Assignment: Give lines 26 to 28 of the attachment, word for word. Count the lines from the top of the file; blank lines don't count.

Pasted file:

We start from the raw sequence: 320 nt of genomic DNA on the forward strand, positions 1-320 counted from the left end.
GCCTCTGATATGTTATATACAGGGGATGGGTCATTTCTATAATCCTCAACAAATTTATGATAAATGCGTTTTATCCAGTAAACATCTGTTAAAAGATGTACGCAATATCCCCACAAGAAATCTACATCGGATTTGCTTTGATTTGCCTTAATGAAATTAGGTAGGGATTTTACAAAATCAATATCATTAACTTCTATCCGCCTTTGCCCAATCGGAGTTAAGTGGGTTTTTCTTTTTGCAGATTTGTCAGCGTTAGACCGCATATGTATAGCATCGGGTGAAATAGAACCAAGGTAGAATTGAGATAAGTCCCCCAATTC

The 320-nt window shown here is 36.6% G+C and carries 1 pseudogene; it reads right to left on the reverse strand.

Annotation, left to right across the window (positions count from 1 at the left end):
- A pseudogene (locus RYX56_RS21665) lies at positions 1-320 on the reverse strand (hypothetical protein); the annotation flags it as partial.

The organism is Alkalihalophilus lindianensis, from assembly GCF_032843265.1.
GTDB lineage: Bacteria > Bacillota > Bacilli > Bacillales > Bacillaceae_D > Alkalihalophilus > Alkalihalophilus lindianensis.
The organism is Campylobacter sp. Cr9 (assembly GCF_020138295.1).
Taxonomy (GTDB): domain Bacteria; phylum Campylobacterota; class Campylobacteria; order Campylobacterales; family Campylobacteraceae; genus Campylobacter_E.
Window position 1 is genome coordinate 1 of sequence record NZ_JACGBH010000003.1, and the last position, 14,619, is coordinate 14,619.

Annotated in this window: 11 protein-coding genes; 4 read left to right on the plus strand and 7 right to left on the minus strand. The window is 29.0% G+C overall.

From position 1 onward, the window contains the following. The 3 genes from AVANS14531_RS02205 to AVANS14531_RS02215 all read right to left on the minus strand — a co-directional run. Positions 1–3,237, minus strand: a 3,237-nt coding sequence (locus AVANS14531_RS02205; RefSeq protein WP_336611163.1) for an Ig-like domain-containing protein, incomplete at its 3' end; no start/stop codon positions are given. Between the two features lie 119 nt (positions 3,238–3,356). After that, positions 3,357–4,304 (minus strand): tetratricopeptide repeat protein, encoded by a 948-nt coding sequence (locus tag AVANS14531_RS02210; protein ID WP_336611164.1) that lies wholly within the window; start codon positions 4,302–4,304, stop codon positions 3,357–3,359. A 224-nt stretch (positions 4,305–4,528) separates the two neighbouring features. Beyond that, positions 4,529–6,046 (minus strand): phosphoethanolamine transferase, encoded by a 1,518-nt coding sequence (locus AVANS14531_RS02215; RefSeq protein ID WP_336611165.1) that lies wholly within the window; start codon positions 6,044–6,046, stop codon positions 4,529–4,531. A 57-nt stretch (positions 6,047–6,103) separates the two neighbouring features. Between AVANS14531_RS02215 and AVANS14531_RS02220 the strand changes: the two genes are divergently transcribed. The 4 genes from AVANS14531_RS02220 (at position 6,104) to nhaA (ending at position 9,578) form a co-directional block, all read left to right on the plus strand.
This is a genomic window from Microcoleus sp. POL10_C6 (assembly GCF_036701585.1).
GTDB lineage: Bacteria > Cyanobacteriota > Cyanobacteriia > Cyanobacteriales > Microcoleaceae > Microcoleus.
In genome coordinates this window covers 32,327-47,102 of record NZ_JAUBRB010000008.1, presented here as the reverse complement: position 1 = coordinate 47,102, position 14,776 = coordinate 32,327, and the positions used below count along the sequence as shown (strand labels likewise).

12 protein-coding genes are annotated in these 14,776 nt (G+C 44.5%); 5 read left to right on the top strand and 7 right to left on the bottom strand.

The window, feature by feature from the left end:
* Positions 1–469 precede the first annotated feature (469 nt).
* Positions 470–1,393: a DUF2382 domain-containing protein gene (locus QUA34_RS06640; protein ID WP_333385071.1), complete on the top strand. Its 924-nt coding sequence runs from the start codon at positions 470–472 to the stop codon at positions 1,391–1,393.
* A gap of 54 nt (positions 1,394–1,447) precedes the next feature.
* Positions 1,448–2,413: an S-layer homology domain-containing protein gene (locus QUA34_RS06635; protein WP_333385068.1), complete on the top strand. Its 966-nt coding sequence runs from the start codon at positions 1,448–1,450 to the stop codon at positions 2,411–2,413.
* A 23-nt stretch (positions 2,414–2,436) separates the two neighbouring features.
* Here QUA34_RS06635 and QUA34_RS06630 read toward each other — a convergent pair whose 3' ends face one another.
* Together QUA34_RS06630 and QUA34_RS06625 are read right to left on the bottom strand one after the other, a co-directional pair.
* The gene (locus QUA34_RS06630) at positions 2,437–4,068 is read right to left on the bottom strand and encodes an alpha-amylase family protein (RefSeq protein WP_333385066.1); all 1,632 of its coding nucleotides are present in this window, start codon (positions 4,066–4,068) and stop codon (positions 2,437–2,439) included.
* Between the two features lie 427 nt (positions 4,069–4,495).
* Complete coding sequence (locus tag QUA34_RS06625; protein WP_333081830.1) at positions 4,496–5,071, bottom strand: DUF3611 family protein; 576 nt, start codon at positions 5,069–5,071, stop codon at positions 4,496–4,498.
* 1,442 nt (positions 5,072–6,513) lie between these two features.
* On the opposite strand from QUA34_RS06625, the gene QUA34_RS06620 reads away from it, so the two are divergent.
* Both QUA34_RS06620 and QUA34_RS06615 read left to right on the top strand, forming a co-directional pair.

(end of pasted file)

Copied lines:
* Between the two features lie 427 nt (positions 4,069–4,495).
* Complete coding sequence (locus tag QUA34_RS06625; protein WP_333081830.1) at positions 4,496–5,071, bottom strand: DUF3611 family protein; 576 nt, start codon at positions 5,069–5,071, stop codon at positions 4,496–4,498.
* 1,442 nt (positions 5,072–6,513) lie between these two features.